New CDC study details cluster of breakthrough infections tied to July Fourth celebrations

Kaiser Permanente Georgia epidemiologist Dr. Felipe Lobelo says masking up indoors in public may be more important than ever, now that the US is contending with a COVID-19 variant that appears more contagious, and may be more severe, than earlier strains.

Friday, the Georgia Department of Public Health appealed to residents to get vaccinated, saying daily case numbers are up 204% from where they were two weeks ago.

Thursday, new cases totaled 4,612, the highest daily number since mid-February, and hospitalizations are up by 50% in the last 14 days.
Deaths have also risen 18% in the last two weeks.

Only 40% of Georgians are fully vaccinated.

A confidential CDC memo warns the delta variant may spread as easily as chickenpox and could be causing as many as 35,000 breakthrough infections a week among162 million Americans who are fully immunized. 

"With the delta variant, it's pretty clear there is a higher viral load, meaning that there are more viral particles, particularly in the nose and the mouth that are transmitting if we are going to be in close contact, or (they) are even lingering in the air," Dr. Lobelo says. 

That higher viral load,  Dr. Lobelo says, means the virus needs less time and close contact to move from one person to another.

"The likelihood of that virus catching into my nose, my mouth, my mucous, is going to be much higher than what we knew with the previous versions of the virus," he says.

While the CDC stresses unvaccinated Americans are driving the surge in infections across the US, a new case study shows fully immunized Americans can be infected and spread the virus, too.

The report, published in the CDC's Morbidity and Mortality Weekly Report (MMWR), details an investigation of 469 COVID-19 cases tied to a series of large Fourth of July gatherings along the Massachusetts coast.

Among the infections in Massachusetts residents, 346 (74%) occurred in people who were fully vaccinated.

Of those breakthrough infections, 274 (79%) reported signs or symptoms, such as cough, headache, sore throat, muscle aches and fever.

When samples taken from those infected were tested, the unvaccinated and vaccinated individuals had similar levels of virus in their bodies, the report found.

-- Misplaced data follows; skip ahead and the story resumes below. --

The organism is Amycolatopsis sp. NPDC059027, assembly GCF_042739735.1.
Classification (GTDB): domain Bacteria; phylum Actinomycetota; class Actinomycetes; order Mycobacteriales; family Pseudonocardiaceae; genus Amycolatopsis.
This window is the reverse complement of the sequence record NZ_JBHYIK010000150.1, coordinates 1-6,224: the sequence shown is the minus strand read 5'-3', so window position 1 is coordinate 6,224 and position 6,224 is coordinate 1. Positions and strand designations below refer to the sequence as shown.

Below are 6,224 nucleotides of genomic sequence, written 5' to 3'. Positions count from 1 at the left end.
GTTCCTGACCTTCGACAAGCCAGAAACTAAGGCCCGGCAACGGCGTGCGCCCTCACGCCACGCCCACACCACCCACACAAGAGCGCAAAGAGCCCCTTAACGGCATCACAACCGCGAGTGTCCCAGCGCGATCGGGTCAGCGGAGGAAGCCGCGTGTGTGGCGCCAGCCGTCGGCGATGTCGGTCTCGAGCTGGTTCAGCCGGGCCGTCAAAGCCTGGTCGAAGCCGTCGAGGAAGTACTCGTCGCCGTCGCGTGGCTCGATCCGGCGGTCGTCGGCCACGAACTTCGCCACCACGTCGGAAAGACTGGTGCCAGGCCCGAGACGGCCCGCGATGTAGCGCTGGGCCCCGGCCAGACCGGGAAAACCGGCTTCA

In a statement released Friday, CDC Director Dr. Rochelle Walensky wrote,  "High viral loads suggest an increased risk of transmission and raised concern that, unlike with other variants, vaccinated people infected with Delta can transmit the virus. This finding is concerning and was a pivotal discovery leading to CDC’s updated mask recommendation. The masking recommendation was updated to ensure the vaccinated public would not unknowingly transmit virus to others, including their unvaccinated or immunocompromised loved ones."

Dr. Lobelo, who says he has continued to wear a mask in indoor public settings throughout the pandemic, says the findings drive home the importance of masking up in high-transmission areas.

"I think it's even more clear now that everyone who is vaccinated is going to benefit personally from using indoor masks, because you're going to still be at risk of catching this virus, transmitting this virus, and potentially having some mild symptoms," he says. 

Dr. Lobelo masking use is especially important for parents with children too young to be vaccinated or anyone who is around someone with a weakened immune system.

If you are not vaccinated, he says, now is the time.

"We've seen an increase in cases 10-fold, in just a couple of weeks, and that is going to increase," he says . "It's clear that, for the foreseeable future, we are going to expect more hospitalizations, more cases."

If you have not been been vaccinated, he says, you risk of infection has never been higher.

"There is so much transmissibility in this virus, that you're either going to be protected and mount an immune response, because you got vaccinated, or you'll probably be exposed to this virus." Dr. Lobelo says.  "Like I said before, sometimes it's a Russian roulette.  We don't know who is going to develop severe cases of COVID."

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